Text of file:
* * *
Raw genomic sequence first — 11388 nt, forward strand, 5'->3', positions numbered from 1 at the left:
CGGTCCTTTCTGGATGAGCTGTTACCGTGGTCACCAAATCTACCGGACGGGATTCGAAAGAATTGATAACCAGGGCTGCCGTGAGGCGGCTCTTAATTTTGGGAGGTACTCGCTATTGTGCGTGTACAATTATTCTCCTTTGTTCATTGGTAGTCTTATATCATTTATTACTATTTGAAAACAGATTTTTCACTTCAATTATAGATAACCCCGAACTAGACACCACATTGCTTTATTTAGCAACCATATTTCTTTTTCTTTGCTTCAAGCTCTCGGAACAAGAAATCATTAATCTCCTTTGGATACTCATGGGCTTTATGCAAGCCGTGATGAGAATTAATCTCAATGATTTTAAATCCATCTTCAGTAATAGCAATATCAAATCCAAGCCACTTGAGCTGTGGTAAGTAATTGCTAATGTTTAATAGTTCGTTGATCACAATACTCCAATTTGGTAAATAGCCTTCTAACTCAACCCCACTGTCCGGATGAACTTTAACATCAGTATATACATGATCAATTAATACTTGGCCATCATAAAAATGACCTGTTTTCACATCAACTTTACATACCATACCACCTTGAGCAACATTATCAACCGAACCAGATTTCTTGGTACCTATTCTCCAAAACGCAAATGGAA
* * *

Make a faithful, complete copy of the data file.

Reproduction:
Raw genomic sequence first — 11388 nt, forward strand, 5'->3', positions numbered from 1 at the left:
CGGTCCTTTCTGGATGAGCTGTTACCGTGGTCACCAAATCTACCGGACGGGATTCGAAAGAATTGATAACCAGGGCTGCCGTGAGGCGGCTCTTAATTTTGGGAGGTACTCGCTATTGTGCGTGTACAATTATTCTCCTTTGTTCATTGGTAGTCTTATATCATTTATTACTATTTGAAAACAGATTTTTCACTTCAATTATAGATAACCCCGAACTAGACACCACATTGCTTTATTTAGCAACCATATTTCTTTTTCTTTGCTTCAAGCTCTCGGAACAAGAAATCATTAATCTCCTTTGGATACTCATGGGCTTTATGCAAGCCGTGATGAGAATTAATCTCAATGATTTTAAATCCATCTTCAGTAATAGCAATATCAAATCCAAGCCACTTGAGCTGTGGTAAGTAATTGCTAATGTTTAATAGTTCGTTGATCACAATACTCCAATTTGGTAAATAGCCTTCTAACTCAACCCCACTGTCCGGATGAACTTTAACATCAGTATATACATGATCAATTAATACTTGGCCATCATAAAAATGACCTGTTTTCACATCAACTTTACATACCATACCACCTTGAGCAACATTATCAACCGAACCAGATTTCTTGGTACCTATTCTCCAAAACGCAAATGGAA